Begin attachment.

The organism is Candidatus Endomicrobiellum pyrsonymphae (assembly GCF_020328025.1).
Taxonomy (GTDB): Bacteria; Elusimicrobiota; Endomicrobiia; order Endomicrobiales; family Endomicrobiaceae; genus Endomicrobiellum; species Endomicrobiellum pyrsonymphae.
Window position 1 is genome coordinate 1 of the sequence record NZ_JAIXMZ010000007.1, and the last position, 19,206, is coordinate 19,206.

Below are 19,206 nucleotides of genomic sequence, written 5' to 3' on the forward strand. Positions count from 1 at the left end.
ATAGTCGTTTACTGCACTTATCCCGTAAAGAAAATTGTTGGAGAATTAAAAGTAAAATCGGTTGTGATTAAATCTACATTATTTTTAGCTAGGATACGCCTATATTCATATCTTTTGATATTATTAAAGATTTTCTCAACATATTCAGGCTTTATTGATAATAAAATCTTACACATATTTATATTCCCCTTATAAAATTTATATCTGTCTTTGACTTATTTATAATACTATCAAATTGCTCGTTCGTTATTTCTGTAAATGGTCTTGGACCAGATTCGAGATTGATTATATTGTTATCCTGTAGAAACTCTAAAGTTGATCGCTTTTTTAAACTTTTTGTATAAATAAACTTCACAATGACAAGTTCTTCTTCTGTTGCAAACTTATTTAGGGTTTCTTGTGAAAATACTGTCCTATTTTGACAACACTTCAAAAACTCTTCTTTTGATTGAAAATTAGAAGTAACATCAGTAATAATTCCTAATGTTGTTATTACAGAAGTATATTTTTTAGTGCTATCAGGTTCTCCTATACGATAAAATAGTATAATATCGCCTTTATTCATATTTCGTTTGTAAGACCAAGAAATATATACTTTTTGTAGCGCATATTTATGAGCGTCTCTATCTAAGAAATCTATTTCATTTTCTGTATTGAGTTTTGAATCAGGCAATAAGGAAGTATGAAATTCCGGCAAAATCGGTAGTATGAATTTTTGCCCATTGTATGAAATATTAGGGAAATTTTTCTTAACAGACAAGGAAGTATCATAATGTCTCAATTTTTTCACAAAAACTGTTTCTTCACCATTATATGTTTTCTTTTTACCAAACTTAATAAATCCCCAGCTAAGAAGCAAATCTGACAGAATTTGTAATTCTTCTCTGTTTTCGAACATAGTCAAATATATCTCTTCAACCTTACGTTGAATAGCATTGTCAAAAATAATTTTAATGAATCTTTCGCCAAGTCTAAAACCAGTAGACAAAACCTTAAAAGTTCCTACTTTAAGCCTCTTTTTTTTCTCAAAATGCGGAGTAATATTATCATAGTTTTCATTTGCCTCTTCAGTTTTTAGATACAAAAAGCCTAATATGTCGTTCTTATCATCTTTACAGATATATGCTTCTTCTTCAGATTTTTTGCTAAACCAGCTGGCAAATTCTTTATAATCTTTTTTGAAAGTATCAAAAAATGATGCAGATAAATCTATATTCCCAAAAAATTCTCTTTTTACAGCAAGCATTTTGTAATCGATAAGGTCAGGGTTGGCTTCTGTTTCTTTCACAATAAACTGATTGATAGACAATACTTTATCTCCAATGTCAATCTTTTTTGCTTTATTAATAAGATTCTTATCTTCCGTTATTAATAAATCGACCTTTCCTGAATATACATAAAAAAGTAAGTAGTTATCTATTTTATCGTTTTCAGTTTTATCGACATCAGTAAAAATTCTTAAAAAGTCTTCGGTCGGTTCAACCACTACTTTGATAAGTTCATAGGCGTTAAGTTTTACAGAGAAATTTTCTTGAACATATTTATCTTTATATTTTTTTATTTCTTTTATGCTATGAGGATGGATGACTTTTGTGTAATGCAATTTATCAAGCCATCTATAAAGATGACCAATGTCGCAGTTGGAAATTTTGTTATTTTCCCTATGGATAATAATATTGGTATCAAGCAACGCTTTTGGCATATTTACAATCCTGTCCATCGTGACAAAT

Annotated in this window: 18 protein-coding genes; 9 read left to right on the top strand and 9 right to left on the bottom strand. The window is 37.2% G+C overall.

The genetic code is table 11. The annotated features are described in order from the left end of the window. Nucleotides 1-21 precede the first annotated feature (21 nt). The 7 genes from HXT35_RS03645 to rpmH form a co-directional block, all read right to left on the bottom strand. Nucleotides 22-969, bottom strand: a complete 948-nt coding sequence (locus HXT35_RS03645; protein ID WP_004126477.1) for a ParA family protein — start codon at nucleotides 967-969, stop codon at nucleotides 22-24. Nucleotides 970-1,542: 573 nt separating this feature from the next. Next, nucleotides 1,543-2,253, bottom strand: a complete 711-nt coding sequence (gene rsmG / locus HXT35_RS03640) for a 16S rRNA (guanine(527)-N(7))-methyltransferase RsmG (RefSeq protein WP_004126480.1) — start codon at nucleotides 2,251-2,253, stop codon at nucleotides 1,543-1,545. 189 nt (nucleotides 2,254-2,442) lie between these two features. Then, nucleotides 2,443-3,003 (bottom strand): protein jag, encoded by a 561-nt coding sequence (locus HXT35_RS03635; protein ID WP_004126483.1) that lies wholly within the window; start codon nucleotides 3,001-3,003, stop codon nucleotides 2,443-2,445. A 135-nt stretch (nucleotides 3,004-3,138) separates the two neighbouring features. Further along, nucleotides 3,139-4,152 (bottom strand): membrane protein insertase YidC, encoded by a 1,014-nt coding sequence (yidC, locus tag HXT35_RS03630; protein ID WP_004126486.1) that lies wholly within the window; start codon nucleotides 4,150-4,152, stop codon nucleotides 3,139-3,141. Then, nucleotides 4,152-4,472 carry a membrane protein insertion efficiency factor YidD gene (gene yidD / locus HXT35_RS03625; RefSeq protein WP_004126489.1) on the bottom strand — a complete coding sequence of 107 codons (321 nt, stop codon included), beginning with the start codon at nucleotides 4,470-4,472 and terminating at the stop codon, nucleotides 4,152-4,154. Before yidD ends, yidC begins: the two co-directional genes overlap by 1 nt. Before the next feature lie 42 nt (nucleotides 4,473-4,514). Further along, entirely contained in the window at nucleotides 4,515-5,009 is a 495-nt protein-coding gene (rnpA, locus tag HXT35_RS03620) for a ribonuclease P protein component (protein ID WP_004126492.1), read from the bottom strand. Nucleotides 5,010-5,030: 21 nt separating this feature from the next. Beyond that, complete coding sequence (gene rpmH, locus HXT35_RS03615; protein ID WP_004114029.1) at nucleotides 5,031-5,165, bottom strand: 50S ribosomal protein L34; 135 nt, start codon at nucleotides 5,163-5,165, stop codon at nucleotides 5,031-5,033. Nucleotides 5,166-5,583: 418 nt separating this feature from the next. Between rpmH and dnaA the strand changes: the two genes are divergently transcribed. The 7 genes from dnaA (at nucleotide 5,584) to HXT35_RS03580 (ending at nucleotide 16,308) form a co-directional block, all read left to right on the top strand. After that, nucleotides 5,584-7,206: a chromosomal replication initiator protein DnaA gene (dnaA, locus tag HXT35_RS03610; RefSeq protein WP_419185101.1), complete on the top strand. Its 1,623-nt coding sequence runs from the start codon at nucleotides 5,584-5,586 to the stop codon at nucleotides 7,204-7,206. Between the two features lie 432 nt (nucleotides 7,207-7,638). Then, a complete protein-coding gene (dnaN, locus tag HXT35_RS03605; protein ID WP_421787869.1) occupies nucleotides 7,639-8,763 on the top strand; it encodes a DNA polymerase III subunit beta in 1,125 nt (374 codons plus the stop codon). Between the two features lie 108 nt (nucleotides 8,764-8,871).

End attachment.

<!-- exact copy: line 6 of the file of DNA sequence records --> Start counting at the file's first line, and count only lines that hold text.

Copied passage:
Annotated in this window: 18 protein-coding genes; 9 read left to right on the top strand and 9 right to left on the bottom strand. The window is 37.2% G+C overall.